We were very protective about bottling all our Macduff 1997 butt and, as we already mentioned last year, it’s also really exciting to study how this multi-faceted spirit evolves over time. So after another year of ageing in the same cask, naturally with a little more breathing space, we bring you once again a whisky that’s still a rapid volata and a marriage of opposites: Scottish Angus roast beef and Vignola cherries; it’s like finding unexpected sweetness in a supposedly sour fruit.
The austerity of this very “beefy” single malt mingles with the pungent sweetness of the sherry cask. There are more developed, slightly rounder tones and scents compared to the previous bottling. On the nose, sulphur notes veil the myriad facets that this spirit releases. Then, opening up, it re - veals slightly salty and perfumed tones then lastly, and rather surprisingly, pronounced sweetness on the palate, as juicy as any May fruits. Next come scents of snuffed out matches and thermal fumaroles. We’re treated to a series of sharp and, at the same time, oily aromas. Impressions that are at once confuted in the mouth.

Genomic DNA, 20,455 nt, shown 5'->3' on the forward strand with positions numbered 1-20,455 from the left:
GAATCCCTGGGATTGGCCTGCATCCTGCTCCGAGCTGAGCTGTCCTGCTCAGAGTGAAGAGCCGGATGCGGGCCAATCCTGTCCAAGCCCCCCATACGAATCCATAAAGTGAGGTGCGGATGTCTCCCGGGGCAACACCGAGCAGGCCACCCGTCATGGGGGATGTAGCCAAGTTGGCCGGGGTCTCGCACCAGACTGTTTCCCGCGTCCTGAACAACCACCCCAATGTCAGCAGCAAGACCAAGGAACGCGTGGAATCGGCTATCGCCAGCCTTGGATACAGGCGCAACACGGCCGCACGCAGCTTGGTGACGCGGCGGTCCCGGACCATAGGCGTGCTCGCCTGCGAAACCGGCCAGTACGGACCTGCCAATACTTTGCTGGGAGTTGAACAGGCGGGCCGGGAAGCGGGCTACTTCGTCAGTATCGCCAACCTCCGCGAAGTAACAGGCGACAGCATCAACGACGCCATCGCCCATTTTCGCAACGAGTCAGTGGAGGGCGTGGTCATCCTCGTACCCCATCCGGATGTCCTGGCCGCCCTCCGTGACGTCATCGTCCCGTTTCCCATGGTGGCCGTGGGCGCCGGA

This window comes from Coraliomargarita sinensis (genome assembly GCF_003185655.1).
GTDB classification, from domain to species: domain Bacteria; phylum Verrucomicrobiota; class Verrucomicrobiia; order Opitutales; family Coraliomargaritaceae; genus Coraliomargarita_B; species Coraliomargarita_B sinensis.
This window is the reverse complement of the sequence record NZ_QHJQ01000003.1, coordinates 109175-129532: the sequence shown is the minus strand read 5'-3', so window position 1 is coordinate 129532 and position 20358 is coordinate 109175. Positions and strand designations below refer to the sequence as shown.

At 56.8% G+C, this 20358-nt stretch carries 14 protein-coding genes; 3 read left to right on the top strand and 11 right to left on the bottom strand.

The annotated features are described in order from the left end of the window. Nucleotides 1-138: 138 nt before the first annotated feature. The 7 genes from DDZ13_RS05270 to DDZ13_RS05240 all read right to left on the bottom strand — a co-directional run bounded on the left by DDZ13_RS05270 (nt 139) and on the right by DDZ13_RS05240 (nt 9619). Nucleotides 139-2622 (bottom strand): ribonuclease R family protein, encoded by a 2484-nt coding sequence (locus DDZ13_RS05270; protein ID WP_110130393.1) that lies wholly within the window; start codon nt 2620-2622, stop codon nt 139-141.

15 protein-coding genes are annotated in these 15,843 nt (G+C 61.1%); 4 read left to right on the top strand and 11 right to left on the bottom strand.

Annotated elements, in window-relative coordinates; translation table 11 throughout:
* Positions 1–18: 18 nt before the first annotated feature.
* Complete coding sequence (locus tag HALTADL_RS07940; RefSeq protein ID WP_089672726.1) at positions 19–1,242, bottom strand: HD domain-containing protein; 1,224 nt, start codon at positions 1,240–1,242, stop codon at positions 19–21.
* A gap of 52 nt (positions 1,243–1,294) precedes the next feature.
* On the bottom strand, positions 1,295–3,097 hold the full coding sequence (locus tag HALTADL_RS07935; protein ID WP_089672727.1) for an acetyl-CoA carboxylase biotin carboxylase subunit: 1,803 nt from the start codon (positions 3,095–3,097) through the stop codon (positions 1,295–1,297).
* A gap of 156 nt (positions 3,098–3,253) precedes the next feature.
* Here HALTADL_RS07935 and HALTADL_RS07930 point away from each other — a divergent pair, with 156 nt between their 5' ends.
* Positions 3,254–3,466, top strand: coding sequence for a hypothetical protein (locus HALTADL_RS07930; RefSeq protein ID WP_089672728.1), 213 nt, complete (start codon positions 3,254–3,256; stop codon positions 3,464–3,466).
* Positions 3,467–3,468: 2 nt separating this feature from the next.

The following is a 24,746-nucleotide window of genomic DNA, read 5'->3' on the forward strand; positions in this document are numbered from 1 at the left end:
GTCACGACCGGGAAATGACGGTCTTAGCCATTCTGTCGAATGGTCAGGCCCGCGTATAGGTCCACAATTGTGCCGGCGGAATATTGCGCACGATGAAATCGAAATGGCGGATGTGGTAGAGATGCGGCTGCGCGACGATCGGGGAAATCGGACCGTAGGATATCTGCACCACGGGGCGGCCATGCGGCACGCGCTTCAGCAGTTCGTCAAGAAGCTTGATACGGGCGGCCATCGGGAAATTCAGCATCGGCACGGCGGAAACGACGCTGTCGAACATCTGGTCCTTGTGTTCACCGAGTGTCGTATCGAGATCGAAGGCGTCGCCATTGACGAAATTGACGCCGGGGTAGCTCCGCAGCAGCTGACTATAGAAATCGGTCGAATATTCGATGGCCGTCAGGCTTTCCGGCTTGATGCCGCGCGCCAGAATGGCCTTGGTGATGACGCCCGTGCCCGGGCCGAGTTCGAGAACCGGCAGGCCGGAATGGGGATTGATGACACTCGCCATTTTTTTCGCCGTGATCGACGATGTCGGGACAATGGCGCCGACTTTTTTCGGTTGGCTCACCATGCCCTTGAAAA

The sweet tones quickly join together and the most persistent ones then linger, more as an after-taste. Dried fruit and quince prove that, yes indeed, opposites do attract and oddly enough complement one another, here in a harmonious blend of virtually-forgotten tones and sensations.